Why is the garage a garage, when it houses a car not a gar? What about the kitch, what is it? When you leave, does it become a kitchout? Isn’t every room a family room? If you share bunks why isn’t it a bedsroom? It can’t be a spare room or guest room, and a day bed is a contradiction in terms. Only the garden is easy – out-side, enclosed by a ten-foot fence, with locked gates.

When they were little they didn’t have the words to explain the confusion. Now they do, and I’m the one that’s confused. We need a map for our own home, but we keep plodding onwards and upwards.

***

I sit on the floor with my youngest son, a pair, while the respite worker, Ms. G, sits at the table in the dining room – she’s six, stride-lengths away. Conversation is encouraged by not obligatory. I start:-
“Why don’t you tell Ms. G what happened to your sister yesterday?”
“Can’t remember.”
“Can’t remember?”
“No. You tell er.”
“I think she’d rather it about it from you. It was only yesterday.”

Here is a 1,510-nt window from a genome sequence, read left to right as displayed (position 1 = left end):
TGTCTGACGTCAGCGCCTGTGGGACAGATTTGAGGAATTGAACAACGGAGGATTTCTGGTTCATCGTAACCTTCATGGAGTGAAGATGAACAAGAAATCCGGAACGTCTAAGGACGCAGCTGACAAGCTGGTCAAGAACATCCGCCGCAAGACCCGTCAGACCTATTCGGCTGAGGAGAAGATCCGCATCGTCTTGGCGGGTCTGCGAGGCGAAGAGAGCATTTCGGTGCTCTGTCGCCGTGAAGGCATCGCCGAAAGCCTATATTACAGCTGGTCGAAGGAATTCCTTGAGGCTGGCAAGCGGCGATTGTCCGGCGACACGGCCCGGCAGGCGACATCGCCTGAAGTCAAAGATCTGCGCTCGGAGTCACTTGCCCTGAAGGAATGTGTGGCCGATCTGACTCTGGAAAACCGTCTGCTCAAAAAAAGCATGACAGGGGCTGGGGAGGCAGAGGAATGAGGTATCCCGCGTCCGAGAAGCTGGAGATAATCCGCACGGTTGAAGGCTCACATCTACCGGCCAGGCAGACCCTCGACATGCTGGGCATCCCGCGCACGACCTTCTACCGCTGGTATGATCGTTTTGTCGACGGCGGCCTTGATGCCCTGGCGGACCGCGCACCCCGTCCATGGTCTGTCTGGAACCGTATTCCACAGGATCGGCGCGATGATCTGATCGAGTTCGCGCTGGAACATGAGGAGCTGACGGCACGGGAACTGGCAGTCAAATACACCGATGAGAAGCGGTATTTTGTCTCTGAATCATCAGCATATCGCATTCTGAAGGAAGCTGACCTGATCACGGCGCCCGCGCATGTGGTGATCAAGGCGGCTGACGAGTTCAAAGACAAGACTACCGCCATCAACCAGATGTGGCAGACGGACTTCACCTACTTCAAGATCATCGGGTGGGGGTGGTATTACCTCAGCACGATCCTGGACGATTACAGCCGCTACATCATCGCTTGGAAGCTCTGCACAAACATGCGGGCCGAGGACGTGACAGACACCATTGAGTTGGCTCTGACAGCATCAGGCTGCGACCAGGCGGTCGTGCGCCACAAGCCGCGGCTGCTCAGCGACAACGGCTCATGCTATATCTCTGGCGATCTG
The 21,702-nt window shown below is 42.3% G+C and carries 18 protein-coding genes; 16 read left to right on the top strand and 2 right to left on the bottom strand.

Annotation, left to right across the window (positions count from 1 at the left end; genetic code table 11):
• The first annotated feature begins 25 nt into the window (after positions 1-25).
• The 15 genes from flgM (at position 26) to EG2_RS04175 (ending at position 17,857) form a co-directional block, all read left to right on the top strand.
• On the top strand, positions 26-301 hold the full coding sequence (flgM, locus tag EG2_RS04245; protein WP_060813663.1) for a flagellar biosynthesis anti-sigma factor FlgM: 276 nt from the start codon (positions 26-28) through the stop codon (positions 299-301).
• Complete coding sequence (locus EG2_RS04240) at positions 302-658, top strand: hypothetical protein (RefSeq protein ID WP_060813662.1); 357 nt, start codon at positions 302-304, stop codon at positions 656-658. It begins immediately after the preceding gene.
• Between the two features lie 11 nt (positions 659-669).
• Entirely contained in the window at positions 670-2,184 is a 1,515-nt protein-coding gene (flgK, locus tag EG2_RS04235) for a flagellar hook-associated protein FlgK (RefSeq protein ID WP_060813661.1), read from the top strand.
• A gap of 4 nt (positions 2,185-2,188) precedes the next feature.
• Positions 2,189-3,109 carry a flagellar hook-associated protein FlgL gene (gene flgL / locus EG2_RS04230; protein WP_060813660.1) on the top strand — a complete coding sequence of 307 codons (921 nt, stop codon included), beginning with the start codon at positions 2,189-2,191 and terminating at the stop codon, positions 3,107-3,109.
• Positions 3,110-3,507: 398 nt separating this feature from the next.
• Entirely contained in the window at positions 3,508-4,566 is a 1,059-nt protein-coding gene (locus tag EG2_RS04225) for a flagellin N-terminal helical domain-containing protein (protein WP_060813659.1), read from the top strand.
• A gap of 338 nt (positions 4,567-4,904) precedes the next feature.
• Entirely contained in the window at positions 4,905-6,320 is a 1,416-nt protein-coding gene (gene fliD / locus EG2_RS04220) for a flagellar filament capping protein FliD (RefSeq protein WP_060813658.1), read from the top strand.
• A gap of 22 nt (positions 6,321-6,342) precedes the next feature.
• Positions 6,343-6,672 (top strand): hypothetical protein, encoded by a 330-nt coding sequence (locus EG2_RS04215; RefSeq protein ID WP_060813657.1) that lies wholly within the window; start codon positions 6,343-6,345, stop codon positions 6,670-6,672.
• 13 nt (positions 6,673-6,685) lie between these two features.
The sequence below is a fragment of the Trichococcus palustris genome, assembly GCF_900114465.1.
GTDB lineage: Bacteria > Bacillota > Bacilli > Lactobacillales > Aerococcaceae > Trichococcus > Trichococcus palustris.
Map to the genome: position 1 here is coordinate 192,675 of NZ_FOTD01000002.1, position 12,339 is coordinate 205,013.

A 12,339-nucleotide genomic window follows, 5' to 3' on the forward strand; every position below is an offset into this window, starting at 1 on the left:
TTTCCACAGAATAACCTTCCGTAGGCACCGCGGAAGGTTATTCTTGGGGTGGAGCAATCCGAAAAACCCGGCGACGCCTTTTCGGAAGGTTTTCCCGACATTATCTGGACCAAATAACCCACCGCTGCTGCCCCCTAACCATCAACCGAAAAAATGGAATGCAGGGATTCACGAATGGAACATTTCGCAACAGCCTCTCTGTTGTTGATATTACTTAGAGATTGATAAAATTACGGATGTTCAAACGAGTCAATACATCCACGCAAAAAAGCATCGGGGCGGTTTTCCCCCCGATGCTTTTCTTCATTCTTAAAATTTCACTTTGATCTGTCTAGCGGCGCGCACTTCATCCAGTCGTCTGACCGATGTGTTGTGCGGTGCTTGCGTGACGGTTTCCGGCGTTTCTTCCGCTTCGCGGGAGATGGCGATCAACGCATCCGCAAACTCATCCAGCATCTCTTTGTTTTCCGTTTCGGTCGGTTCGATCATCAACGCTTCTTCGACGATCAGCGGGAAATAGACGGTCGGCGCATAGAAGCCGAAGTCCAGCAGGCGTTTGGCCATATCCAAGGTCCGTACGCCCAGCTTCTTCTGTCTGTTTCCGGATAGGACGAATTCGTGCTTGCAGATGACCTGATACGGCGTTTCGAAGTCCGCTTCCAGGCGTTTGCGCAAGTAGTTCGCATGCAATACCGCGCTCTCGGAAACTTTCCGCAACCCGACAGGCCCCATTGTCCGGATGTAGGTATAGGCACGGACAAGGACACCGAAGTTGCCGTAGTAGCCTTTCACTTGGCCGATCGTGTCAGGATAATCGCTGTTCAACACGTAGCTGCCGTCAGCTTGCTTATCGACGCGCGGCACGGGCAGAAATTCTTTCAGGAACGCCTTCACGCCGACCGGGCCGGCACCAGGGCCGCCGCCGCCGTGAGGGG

“Yesterday is being a very long time ago for my type of peoples.”
“What about all that drama? Tell Ms. G. She’s listening.”
“Don’t know drama.”
“Yes you do – when I had to rush off to collect her from school and take her to the doctor and you stayed at home and were very good because you used your emergency crisis behavior.”
“Oh yeah.”
“So? Tell Ms. G what happened, how she hurt her finger?”
“I don’t know. I weren’t there.”
“But we told you all about it when we got home again. Ms. G wants to hear all about it, from you.”
I look at his dead pan face.
“SIGH..Basketball is a blood sport?”
“Not that bit, anyway, don’t tell me. Tell Ms. G. Remember what we talked about? Being polite. When someone’s in the same room, include them, address them directly.”
“But she ain’t in the same room.”

I look across expanse, from the open plan sitting room, to the open plan dining room where a silent Ms. G observes and grins at me.

Sometimes I’m tempted to run away and hide amongst the filing cabinets in dad’s home off’ence.’

Quite a long time ago, we used a lot of PEC’s. We still use them as scaffolding. You can buy them from lots of different place and make your own to be more carefully taylored to your own child’s specific needs, however, I can across a new place where you can buy them over here as part of the Autism Network – especially handy if you happen to be UK side.


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Medicine that won’t go down

It’s a common phenomenon for many of us with children on the spectrum – those pesky fine and gross motor skills, with a dash of scattered sequencing and a dollop of mis-matched motivation – a recipe for disaster if ever I heard one.